Members have reported that the system has an in-built mechanism whereby any “corrections” required for any reason, be it oversight through pressure of work, to a change of decision by the judiciary, require peer or manager approval to be sought for that correction. It is wholly inappropriate for all users to see each others “corrections” but also those of their managers, not to mention members being expected to address the needs of others whilst also seeking to address their own needs. This cannot be justified on governance grounds.

We do not accept that a default position, where a result is saved and can be returned to at the end of a session, is sufficient to address the risk of work-related stress. Aside from the fact it does not address the issue in relation to urgent results, it is likely to lead to members getting insufficient breaks from screens and keeping up by resulting when they should be breaking for lunch or after work.

Members are fearful that there is no alternative available to them if they feel overwhelmed in the court room. The note taking function lacks the promised intuitiveness. It appears that intuition is based on the fundamentally flawed LIBRA system – common and basic abbreviations such as UCB (unconditional bail) LE (licence endorsed) just to give two examples are not recognised. Legal advisers, court associates and court clerks do not speak in LIBRA.

There is no consideration of the position in a magistrates’ court when the lay judiciary are sitting. Legal advisers have duties to advise on law, evidence, practice and procedure, to assist the unrepresented and to ensure that all who appear have a fair trial. In the last survey conducted by HMCTS where results have been made known more than 80% of those who responded indicated that a move to digital working using DMU had impacted on their ability to give legal advice. We see no safeguards that seek to address this.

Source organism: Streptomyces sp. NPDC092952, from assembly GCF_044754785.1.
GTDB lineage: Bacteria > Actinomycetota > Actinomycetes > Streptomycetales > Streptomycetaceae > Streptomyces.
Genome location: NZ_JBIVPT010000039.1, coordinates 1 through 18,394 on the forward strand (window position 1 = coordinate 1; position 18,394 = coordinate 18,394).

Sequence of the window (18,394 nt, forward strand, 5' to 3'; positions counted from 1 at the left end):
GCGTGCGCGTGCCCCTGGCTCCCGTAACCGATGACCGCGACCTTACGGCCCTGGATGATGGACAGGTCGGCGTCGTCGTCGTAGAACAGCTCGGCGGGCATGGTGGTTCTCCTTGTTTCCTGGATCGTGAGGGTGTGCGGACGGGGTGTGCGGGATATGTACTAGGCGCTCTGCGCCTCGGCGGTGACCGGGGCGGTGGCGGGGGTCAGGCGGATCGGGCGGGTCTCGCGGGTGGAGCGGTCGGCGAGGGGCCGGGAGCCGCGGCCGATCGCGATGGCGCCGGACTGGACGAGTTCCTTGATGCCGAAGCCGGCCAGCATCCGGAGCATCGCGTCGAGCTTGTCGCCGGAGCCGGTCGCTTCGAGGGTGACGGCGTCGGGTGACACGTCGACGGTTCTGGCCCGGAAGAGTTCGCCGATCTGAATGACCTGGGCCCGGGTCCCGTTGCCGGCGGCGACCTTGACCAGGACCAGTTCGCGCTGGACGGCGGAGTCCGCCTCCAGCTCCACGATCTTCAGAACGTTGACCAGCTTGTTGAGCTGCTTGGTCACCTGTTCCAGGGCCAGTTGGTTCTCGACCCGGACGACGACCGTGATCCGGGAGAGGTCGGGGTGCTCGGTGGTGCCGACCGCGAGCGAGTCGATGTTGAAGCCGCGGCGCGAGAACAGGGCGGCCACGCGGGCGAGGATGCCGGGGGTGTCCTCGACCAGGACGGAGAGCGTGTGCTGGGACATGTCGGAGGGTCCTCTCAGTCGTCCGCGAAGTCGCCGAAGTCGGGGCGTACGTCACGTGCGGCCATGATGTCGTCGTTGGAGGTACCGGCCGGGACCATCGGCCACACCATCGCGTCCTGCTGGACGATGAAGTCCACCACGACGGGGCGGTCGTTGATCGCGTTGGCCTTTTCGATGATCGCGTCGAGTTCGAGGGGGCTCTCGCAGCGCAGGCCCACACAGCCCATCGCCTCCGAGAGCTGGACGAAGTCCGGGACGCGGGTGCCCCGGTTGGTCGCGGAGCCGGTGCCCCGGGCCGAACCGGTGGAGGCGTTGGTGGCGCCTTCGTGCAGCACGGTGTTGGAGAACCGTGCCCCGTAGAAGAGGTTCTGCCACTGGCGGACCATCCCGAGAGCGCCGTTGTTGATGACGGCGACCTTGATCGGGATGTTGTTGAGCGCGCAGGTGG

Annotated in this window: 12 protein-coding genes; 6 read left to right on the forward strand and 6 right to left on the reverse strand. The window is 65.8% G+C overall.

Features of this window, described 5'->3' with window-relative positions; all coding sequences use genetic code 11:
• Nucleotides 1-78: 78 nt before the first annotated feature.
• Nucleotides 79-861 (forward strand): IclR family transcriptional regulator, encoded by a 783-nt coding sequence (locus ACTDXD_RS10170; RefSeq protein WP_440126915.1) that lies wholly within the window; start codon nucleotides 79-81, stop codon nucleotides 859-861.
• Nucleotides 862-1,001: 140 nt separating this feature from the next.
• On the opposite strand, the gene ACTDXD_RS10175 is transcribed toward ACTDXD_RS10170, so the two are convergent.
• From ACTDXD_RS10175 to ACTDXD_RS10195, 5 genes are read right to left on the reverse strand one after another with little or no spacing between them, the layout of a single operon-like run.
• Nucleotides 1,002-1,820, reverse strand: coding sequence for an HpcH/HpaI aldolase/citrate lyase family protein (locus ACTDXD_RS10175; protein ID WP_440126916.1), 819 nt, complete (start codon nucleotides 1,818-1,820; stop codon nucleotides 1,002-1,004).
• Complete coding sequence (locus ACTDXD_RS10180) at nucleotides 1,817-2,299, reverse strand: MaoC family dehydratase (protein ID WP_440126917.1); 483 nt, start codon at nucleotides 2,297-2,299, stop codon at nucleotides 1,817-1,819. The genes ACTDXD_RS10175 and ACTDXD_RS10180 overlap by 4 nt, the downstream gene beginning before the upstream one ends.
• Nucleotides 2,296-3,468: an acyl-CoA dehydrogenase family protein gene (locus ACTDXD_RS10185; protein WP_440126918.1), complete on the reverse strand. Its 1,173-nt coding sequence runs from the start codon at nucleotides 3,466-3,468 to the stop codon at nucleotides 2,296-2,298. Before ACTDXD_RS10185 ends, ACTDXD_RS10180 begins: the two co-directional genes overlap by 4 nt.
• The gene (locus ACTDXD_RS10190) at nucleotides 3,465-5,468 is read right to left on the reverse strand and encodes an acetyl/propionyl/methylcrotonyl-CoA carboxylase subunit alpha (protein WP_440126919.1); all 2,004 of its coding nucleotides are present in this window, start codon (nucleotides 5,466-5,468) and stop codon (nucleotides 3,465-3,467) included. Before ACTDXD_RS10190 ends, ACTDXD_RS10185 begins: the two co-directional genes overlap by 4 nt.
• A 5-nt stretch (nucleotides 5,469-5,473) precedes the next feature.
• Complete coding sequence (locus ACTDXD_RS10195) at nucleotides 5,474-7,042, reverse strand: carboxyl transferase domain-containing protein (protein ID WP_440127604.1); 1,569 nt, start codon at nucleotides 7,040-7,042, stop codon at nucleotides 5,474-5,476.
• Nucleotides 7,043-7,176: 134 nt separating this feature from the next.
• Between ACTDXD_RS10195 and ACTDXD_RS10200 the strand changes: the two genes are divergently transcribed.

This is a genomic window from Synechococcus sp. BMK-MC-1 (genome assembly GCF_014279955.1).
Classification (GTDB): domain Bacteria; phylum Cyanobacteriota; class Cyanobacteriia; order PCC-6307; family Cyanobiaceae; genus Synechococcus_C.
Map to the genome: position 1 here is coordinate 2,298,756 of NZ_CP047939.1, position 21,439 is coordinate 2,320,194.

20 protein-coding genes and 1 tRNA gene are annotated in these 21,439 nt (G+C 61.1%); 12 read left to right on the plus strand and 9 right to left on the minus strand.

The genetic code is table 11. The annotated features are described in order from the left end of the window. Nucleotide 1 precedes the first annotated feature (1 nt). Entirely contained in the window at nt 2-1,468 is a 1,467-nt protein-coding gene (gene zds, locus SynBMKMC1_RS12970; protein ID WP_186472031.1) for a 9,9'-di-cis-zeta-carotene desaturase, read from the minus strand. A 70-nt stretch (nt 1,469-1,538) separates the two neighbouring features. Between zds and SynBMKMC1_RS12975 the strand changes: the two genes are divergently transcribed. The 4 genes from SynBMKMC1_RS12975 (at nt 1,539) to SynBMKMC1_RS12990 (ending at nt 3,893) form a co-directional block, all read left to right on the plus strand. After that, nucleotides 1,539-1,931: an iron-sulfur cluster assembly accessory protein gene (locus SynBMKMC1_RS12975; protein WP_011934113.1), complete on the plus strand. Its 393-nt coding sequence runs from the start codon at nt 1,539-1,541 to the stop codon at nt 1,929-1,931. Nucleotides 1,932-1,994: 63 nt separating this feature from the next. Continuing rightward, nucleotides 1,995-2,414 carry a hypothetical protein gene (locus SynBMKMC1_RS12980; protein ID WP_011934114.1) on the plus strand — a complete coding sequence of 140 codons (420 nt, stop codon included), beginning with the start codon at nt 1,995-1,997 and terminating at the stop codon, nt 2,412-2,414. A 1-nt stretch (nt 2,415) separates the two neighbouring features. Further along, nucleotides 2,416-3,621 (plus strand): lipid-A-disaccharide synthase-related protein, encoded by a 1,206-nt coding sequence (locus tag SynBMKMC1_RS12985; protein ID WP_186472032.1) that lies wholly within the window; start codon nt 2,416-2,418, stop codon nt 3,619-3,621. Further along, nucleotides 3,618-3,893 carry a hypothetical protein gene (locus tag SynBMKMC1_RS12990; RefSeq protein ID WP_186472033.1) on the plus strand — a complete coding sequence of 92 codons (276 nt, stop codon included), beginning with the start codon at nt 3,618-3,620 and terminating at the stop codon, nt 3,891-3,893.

PCS maintains all of the above must be addressed and in consultation with us before any decision to proceed is made.

Method of early adopter roll-out

While recognising the logic of pairing magistrates’ courts with “receiving” crown courts PCS is concerned at the speed at which HMCTS proposes to move. In previous circumstances where the number of users has increased, it has proved problematic with the system being unable to cope. What is perceived as constant changes and updates, as different problems are identified and rectified often leading to other issues are stressful for our members.

Our legal adviser, court associate members and court clerk members who will be directly impacted by the Common Platform not just in the courts under consideration as early adopters but around the country are fatigued. Members talk of “meltdown” and “being on their knees”. Many are exhibiting the physical, emotional, behavioural and psychological symptoms of work related stress and are genuinely concerned the Common Platform will break them.

Evaluation criteria

HMCTS has also shared a draft Common Platform evaluation pack with us. We have analysed and responded. PCS is unclear as to the purpose of the evaluation and what HMCTS is seeking to demonstrate. We cannot tell what success or indeed failure looks like, how HMCTS is seeking to measure this and how either would be addressed. HMCTS does not appear to be evaluating

  • If the requirements of the business case including the costs benefit analysis is met
  • if it improves the quality and timeliness of justice that is delivered.